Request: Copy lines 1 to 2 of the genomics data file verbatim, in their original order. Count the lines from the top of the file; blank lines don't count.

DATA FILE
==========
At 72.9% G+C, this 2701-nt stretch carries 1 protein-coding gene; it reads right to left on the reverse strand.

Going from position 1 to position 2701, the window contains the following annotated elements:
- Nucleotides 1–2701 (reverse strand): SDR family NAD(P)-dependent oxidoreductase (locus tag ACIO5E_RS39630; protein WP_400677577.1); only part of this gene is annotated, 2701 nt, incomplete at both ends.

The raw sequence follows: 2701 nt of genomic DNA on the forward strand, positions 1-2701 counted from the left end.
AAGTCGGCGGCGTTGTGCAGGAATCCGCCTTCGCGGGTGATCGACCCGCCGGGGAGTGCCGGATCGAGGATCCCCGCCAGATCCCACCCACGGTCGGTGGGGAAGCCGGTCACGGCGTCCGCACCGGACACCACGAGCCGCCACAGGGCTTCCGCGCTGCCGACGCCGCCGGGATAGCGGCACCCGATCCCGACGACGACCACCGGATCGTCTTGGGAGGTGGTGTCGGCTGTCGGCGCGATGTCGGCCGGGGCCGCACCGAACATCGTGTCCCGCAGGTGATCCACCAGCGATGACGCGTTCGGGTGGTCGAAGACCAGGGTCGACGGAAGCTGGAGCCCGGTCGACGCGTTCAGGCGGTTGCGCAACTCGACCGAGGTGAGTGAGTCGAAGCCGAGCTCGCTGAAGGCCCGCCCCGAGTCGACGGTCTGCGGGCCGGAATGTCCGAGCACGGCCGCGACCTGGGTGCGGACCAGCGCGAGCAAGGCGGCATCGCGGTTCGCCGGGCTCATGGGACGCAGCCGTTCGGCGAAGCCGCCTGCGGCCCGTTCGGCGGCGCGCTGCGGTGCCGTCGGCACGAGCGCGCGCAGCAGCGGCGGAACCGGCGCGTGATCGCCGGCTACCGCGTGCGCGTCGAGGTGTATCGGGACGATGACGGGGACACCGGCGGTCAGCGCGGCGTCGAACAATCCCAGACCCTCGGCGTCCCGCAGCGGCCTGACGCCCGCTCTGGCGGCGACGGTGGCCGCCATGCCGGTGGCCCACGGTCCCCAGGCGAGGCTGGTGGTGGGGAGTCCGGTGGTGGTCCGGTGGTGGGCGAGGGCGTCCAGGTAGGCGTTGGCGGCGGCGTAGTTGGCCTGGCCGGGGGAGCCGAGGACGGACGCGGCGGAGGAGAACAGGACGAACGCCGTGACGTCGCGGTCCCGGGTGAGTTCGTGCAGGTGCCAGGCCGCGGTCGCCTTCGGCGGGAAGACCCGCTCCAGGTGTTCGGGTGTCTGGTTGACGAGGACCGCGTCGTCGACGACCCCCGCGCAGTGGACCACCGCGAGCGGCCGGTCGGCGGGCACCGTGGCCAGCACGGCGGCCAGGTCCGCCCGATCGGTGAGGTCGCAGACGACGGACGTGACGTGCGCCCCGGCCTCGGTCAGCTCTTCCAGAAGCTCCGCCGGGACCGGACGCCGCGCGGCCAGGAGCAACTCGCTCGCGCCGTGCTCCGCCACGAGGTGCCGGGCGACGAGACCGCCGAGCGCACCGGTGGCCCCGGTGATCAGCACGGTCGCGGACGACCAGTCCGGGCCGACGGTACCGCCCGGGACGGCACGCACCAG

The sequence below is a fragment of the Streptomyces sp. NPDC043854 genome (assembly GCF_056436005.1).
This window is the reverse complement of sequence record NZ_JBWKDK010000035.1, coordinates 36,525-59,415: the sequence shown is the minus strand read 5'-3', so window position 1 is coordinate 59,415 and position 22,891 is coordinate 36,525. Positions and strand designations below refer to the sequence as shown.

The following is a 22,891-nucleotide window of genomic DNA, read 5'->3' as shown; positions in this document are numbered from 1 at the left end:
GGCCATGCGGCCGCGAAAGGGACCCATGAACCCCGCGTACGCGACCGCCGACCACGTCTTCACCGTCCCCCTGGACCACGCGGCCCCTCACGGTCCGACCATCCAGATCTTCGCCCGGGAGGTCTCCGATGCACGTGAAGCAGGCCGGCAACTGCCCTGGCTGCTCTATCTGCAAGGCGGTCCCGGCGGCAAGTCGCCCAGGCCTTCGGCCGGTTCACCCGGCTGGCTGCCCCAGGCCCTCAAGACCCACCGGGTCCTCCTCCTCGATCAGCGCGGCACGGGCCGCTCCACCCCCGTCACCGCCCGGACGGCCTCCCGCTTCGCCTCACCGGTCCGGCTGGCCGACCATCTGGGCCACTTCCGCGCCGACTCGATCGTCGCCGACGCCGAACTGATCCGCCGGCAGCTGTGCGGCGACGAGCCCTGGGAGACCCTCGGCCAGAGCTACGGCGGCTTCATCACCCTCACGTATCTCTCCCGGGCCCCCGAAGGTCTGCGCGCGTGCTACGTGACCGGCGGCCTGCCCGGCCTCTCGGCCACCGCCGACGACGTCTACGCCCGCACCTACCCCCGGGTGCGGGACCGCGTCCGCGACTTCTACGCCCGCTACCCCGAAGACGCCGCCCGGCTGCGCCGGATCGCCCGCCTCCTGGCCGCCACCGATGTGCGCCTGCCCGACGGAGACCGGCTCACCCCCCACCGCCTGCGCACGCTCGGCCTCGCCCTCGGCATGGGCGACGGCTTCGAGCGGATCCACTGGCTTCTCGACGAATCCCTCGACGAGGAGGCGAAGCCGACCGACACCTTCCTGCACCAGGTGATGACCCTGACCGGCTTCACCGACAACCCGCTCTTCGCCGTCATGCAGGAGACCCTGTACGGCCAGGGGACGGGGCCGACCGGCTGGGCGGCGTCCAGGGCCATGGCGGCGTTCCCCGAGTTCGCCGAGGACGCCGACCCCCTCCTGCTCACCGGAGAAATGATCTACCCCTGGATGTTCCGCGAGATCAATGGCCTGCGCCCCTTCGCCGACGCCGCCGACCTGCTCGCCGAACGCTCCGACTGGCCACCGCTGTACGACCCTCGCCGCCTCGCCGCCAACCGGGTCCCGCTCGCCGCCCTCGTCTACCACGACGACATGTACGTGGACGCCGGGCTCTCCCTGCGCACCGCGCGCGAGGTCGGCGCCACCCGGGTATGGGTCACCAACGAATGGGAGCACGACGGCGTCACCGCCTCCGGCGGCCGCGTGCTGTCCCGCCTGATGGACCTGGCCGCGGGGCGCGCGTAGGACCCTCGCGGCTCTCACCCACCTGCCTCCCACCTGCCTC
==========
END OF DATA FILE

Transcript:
At 72.9% G+C, this 2701-nt stretch carries 1 protein-coding gene; it reads right to left on the reverse strand.

Going from position 1 to position 2701, the window contains the following annotated elements: